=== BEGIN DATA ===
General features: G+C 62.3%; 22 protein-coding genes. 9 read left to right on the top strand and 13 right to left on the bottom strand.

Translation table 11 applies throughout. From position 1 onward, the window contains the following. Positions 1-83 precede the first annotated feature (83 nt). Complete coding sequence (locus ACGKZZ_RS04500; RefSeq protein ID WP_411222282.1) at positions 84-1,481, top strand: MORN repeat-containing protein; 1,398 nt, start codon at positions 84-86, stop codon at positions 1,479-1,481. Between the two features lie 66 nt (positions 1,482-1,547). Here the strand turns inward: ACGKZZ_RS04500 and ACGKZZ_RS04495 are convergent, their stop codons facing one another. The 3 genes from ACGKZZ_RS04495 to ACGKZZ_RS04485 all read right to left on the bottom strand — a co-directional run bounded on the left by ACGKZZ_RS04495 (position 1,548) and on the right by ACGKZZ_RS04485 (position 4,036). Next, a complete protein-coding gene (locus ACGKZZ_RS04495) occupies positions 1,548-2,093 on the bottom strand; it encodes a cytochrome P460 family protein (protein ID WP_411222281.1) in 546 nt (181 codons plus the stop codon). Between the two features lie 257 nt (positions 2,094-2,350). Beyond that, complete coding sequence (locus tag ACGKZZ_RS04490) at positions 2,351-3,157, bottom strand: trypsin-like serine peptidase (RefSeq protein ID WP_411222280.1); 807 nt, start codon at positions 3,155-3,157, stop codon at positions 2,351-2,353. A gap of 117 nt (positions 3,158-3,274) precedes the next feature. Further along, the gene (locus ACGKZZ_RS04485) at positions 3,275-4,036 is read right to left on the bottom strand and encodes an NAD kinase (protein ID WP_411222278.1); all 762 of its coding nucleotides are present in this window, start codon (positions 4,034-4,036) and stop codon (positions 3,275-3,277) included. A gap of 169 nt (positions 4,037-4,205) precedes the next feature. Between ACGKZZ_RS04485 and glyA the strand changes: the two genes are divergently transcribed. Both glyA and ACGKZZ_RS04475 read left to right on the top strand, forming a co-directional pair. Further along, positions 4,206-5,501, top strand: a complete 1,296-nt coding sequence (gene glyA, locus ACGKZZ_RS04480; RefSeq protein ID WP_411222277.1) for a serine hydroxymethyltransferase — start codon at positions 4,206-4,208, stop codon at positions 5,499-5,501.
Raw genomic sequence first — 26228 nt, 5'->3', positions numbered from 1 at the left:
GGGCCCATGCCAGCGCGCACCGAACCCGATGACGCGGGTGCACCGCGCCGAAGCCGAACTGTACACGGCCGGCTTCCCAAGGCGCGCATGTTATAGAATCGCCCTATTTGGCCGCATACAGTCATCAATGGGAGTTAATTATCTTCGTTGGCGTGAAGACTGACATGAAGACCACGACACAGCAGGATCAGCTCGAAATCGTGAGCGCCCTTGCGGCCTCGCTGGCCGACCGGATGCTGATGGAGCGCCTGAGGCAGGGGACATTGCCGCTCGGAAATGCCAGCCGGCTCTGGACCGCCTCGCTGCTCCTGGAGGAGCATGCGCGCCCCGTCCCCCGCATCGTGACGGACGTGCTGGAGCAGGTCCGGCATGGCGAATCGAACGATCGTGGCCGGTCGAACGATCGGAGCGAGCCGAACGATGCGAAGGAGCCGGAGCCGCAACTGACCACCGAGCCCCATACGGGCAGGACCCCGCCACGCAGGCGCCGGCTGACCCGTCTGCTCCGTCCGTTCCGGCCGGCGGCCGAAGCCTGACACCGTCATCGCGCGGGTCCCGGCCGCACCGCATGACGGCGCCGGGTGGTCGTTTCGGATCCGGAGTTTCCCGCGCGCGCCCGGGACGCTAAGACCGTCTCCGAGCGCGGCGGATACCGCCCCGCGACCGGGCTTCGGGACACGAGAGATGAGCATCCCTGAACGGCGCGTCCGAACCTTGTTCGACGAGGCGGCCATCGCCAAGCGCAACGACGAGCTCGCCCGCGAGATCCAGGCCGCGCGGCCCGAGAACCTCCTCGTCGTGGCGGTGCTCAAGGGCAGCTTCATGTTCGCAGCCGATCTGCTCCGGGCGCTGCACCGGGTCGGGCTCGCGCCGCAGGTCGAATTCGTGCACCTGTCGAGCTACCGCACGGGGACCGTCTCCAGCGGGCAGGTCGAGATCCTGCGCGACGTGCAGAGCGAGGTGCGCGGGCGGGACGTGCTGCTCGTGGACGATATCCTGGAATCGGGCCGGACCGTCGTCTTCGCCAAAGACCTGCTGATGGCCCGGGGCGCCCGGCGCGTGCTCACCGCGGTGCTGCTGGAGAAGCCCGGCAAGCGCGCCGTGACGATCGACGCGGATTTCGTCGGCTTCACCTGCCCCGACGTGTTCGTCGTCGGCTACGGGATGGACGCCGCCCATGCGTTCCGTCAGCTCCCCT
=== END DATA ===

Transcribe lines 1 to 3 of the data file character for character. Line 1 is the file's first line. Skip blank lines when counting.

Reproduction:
General features: G+C 62.3%; 22 protein-coding genes. 9 read left to right on the top strand and 13 right to left on the bottom strand.

Translation table 11 applies throughout. From position 1 onward, the window contains the following. Positions 1-83 precede the first annotated feature (83 nt). Complete coding sequence (locus ACGKZZ_RS04500; RefSeq protein ID WP_411222282.1) at positions 84-1,481, top strand: MORN repeat-containing protein; 1,398 nt, start codon at positions 84-86, stop codon at positions 1,479-1,481. Between the two features lie 66 nt (positions 1,482-1,547). Here the strand turns inward: ACGKZZ_RS04500 and ACGKZZ_RS04495 are convergent, their stop codons facing one another. The 3 genes from ACGKZZ_RS04495 to ACGKZZ_RS04485 all read right to left on the bottom strand — a co-directional run bounded on the left by ACGKZZ_RS04495 (position 1,548) and on the right by ACGKZZ_RS04485 (position 4,036). Next, a complete protein-coding gene (locus ACGKZZ_RS04495) occupies positions 1,548-2,093 on the bottom strand; it encodes a cytochrome P460 family protein (protein ID WP_411222281.1) in 546 nt (181 codons plus the stop codon). Between the two features lie 257 nt (positions 2,094-2,350). Beyond that, complete coding sequence (locus tag ACGKZZ_RS04490) at positions 2,351-3,157, bottom strand: trypsin-like serine peptidase (RefSeq protein ID WP_411222280.1); 807 nt, start codon at positions 3,155-3,157, stop codon at positions 2,351-2,353. A gap of 117 nt (positions 3,158-3,274) precedes the next feature. Further along, the gene (locus ACGKZZ_RS04485) at positions 3,275-4,036 is read right to left on the bottom strand and encodes an NAD kinase (protein ID WP_411222278.1); all 762 of its coding nucleotides are present in this window, start codon (positions 4,034-4,036) and stop codon (positions 3,275-3,277) included. A gap of 169 nt (positions 4,037-4,205) precedes the next feature. Between ACGKZZ_RS04485 and glyA the strand changes: the two genes are divergently transcribed. Both glyA and ACGKZZ_RS04475 read left to right on the top strand, forming a co-directional pair. Further along, positions 4,206-5,501, top strand: a complete 1,296-nt coding sequence (gene glyA, locus ACGKZZ_RS04480; RefSeq protein ID WP_411222277.1) for a serine hydroxymethyltransferase — start codon at positions 4,206-4,208, stop codon at positions 5,499-5,501.
Raw genomic sequence first — 26228 nt, 5'->3', positions numbered from 1 at the left: